(656f) Advancing the Selective Oxidation of Ethylene Glycol Via Combining Novel Catalyst Design and Density Functional Theory (DFT) Calculations

Authors: 
Shi, H., University of Kansas
Khan, T. S., Indian Institute of Technology Delhi
Chaudhari, R. V., University of Kansas
Haider, M. A., Indian Institute of Technology, Delhi
Subramaniam, B., University of Kansas
Ethylene glycol (EG) is the simplest diol that can be produced from hydration of ethylene oxide or hydrogenolysis of biomass (cellulose) 1. In recent work, significant research work is focused on EG electroxidation for fuel cells 2. This status is attributed to the fact that EG has higher boiling point (198 oC) making it a safer liquid fuel and has higher energy density compared to ethanol and methanol. However, in order to harvest the total amount of energy during this process, EG is fully converted into CO2 that aggravates global warming. In this context, conversion of EG into value-added products chemically could be more attractive. A number of papers are available on EG oxidation in aqueous alkali medium using a non-hazardous oxidizing agent – oxygen gas 3-6. However, the data reported on this reaction system are mainly on EG conversion and little is known on the reaction mechanism or the viability of applying different catalysts. Moreover, glycolic acid is usually the main product, while formic acid and CO2 are believed as the side products of over oxidation rather than desirable oxalic acid (dicarboxylic acid) 6. At the same time, current oxalic acid production suffers from the problems of using corrosive and stoichiometric reagents (nitric acid and sulfuric acid), with low yield and selectivity 7,8. Suitable catalysts for a single-step conversion of EG to oxalic acid are highly desirable, that would be important to both industrial application and fundamental understanding of alcoholic group oxidation in polyols.

In this study, a series of monometallic catalysts (including Ag, Pd, Ru, Rd, Fe, Pt) supported on CeO2 were synthesized by using a novel solvothermal method. The oxidation tests were conducted at a mild condition (70 oC, ambient pressure O2) in aqueous alkali solution. The catalysts were characterized by H2 chemisorption, inductively coupled plasma (ICP), transmission electron microscopy (TEM) for the metal content, dispersion and morphology information. Volcano plots of normalized TOF values vs. density functional theory (DFT) calculated Gibbs Free energy was established for EG oxidation. Furthermore, a bimetallic Pt-Fe catalyst showed a significant rate enhancement and selectivity in one-step conversion of EG-to-oxalic acid. The reaction mechanism for EG catalytic oxidation by O2 on (100) and (111) surfaces was studied using DFT calculations which rationalizes the experimental observations that the bimetallic Pt-Fe catalyst has a significantly higher activity (TOF) compared to the monometallic catalysts (Pt and Fe). Fundamental concepts in the computational chemistry and its relation to experimentally observed performance of bimetallic catalysts will be presented in this work.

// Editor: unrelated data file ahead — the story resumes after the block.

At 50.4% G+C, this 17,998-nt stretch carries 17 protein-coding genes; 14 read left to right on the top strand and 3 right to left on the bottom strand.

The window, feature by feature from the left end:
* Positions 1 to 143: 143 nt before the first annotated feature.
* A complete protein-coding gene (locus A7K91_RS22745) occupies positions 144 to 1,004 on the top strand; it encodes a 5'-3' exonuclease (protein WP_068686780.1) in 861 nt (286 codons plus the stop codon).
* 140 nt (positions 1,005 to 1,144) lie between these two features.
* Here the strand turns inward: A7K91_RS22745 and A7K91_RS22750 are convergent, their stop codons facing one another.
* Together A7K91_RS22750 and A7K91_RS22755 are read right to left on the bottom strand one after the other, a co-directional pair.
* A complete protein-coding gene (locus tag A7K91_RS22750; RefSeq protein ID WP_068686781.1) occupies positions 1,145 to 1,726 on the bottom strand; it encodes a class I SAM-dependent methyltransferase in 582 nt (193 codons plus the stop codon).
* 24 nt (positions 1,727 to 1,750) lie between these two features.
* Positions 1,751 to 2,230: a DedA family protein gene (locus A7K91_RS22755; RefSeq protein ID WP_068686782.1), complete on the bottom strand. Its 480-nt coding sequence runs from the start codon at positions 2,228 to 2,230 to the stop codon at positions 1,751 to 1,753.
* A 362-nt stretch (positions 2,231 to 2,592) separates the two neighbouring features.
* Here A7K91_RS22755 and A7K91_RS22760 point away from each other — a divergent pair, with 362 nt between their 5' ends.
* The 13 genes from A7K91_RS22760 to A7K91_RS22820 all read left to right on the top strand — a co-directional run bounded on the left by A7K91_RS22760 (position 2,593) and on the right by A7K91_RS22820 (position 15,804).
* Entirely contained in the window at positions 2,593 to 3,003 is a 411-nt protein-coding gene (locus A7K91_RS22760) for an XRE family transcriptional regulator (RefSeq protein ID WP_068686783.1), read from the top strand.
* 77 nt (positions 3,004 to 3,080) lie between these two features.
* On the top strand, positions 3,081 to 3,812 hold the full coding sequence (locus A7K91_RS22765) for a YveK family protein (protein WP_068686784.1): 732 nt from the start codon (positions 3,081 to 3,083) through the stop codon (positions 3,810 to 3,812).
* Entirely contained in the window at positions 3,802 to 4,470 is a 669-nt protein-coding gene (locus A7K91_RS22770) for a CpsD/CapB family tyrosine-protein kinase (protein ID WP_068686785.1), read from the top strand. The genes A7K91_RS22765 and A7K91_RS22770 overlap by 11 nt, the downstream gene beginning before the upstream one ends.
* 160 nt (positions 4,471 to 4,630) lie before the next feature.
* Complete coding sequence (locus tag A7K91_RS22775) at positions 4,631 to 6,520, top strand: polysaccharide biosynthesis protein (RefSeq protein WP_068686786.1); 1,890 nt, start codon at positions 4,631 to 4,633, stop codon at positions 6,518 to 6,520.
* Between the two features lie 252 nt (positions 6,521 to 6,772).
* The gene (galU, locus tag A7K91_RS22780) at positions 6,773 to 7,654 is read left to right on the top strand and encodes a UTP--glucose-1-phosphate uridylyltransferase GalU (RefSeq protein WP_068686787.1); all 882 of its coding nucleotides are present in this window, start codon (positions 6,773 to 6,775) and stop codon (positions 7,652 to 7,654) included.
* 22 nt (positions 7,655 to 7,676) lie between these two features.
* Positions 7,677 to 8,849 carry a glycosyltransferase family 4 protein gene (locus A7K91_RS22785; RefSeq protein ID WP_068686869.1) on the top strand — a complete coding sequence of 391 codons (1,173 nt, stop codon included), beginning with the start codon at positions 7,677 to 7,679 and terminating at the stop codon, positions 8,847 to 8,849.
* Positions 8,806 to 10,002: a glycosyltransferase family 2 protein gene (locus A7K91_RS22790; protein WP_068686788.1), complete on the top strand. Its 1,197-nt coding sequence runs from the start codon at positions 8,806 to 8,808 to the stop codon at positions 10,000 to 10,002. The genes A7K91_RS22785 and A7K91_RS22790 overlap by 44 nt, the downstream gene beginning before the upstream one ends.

References

1. Yue, H., Zhao, Y., Ma, X., & Gong, J. (2012). Ethylene glycol: properties, synthesis, and applications. Chemical Society Reviews41(11), 4218-4244.

2. Serov, A., & Kwak, C. (2009). Review of non-platinum anode catalysts for DMFC and PEMFC application. Applied Catalysis B: Environmental, 90(3), 313-320.

3. Sakharov, A. M., Sakharov, P. A., & Zaikov, G. E. (2012). Catalytic Oxidation of Ethylene Glycol by Dioxygen in Alkaline Medium. The New Example of One-Stage Oxidative Cleavage of С‒С Bond. Molecular Crystals and Liquid Crystals, 555(1), 168-176.

4. Berndt, H., Pitsch, I., Evert, S., Struve, K., Pohl, M. M., Radnik, J., & Martin, A. (2003). Oxygen adsorption on Au/Al 2 O 3 catalysts and relation to the catalytic oxidation of ethylene glycol to glycolic acid. Applied Catalysis A: General, 244(1), 169-179.

5. Case, J. M. (2009). Gold catalysts prepared by ion exchange for use in ethylene glycol oxidation: An exploratory study (Doctoral dissertation, University of Cape Town).

6. Kopeykina, L. Y., Vodyankina, O. V., Kurina, L. N., & Golovko, A. K. Selective ethylene glycol oxidation on the oxide catalysts. In Science and Technology, 2001. KORUS'01. Proceedings. The Fifth Russian-Korean International Symposium on (Vol. 2, pp. 177-179). IEEE.

7. Isshiki, T., Suzuki, T., Yashima, Y., & Yonemitsu, E. (1972). U.S. Patent No. 3,678,107. Washington, DC: U.S. Patent and Trademark Office.

8. Knepper, W., & Rohl, H. (1975). U.S. Patent No. 3,864,393. Washington, DC: U.S. Patent and Trademark Office.